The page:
BIVDA is a member of the Infection Management Coalition and we are pleased to share that our work with the rest of the membership of the IMC has been ‘highly commended’ by the Communiqué Awards 2023 in the award category.
“Excellence in Communications – Payers/Policymakers”.
The recognition for the important work of the IMC, pushing for a more holistic approach to infection management is greatly received.
The judge’s feedback for the coalition is below;
“Hanover and the Infection Management Coalition really had a good handle on the situation. They were very clear about the phasing and the blueprint was extremely robust. It had remarkable feedback from top figures and coverage was impressive. The entry was ambitious and pragmatic and achieved a huge amount for the budget. Great traction and the judges liked that they’ve made it relevant and delivered a lot for a modest budget. To get that level of endorsement in a crisis, they were clearly doing something right.”
The meeting that was held this week was to reflect on the IMC’s key milestones and the progress to date and importantly to agree on the strategic imperatives for the next steps.
Discussion on the scope and focus of the work undertaken included whether to broaden the reach globally as the previous focus was UK and England specifically. There were many considerations to consider including other governmental priorities and local pressures but engagement and lobbying fits well internationally and country level implementation needs tangible actions and examples of best practice.
With the political landscape intensifying in 2024, practical solutions are needed. To broaden the reach, the end goal needs to be clearly defined and the asks set out clearly.
What does infection management look like, and what does the environment need to look like to improve it, including both soft and hard solutions from the IMC.
Common issues to the health tech sector were raised, such as the failure of systems to integrate infection management into pathways and difficulty in disseminating bet practice. Lack of data and variation across ICB’s was also identified as a challenge.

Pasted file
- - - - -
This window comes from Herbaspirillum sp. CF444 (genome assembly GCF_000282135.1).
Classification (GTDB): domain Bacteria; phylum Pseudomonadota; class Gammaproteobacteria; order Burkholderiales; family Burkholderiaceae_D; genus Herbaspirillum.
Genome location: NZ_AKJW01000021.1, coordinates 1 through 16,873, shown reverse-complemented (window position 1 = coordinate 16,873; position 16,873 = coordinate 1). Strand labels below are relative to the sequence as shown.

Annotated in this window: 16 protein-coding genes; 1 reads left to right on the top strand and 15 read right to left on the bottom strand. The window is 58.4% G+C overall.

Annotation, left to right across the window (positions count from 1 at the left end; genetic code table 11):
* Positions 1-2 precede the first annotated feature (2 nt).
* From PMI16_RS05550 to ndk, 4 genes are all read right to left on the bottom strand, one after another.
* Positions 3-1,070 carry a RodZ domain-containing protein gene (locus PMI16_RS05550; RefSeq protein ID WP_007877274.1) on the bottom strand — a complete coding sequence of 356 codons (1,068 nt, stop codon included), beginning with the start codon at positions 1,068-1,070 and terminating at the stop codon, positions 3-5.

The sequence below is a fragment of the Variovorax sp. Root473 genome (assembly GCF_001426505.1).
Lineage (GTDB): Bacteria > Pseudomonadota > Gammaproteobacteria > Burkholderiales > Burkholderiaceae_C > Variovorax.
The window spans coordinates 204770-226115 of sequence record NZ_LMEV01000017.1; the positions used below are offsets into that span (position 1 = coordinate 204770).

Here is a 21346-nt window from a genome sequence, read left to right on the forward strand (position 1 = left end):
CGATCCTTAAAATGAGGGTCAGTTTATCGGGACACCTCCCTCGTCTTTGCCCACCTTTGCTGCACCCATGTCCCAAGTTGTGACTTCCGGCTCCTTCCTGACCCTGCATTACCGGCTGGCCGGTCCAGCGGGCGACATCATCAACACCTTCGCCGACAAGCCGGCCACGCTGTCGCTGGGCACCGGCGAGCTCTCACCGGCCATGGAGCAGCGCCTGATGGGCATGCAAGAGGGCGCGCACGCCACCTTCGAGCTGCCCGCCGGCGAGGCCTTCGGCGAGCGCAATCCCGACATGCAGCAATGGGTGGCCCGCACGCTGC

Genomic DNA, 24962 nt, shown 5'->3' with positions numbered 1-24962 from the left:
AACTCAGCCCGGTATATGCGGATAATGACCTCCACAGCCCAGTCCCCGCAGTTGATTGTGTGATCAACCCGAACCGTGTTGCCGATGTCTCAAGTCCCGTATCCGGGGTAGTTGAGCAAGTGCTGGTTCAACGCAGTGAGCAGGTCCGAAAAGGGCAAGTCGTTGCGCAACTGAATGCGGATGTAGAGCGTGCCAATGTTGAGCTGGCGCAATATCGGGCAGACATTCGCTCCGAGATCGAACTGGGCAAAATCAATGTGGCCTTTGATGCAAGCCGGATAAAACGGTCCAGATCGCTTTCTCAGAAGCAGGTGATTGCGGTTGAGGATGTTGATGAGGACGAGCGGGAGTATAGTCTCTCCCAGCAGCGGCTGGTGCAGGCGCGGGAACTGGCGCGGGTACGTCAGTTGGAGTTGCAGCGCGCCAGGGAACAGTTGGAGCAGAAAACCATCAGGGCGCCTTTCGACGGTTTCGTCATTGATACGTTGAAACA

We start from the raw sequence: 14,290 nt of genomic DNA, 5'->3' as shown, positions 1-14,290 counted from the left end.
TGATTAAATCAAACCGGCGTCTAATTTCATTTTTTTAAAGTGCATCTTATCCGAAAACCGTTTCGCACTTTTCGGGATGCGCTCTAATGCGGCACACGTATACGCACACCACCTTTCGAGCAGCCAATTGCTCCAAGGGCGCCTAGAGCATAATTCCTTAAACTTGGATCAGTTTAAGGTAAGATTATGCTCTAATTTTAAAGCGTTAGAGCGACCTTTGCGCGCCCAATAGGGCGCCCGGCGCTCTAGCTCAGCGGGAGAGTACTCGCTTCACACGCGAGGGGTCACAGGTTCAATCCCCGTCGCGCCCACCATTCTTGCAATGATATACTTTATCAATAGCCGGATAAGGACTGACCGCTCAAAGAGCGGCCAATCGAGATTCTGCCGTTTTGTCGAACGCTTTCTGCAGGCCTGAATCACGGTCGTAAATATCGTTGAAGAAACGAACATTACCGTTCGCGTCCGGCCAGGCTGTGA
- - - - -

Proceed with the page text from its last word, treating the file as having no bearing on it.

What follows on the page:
Opportunities in Near Patient diagnostics in clinical spaces and point of care provision outside of clinical spaces, at home or in pharmacies were discussed and the need to ensure that the first treatments need to be accurate, pharmacy doesn’t have diagnostics or treatment options – but what else is provided.
Anti-microbial stewardship, and the associated subscription and procurement models for antibiotics featured in the conversations and the potential to expand into broader areas such as anti-fungals and anti-virals.
Pharmacogenomics, bringing pharma and diagnostics together could be a priority but currently proving value on the 1-4 ROI is difficult.
The coalition addressed the role of bringing different programmes together to share policy, best practice and in order to amplify messaging across the sector and internationally.
Whilst AMR is a huge priority, it is still important to ensure that it doesn’t affect the wider remit of infection management overall.
Issues that affect the ability to adopt stewardship were also discussed, such as junior HCP’s being unaware, Silo’s, regional variation and data availability and data sets.
Finally, financial savings, versus societal benefits, quality of life and health disparity were covered asking the question, cost saving or cost neutral and what the policy asks should be.
If any member would like to find out more about the Infection Management Coalition or the work it undertakes please contact Helen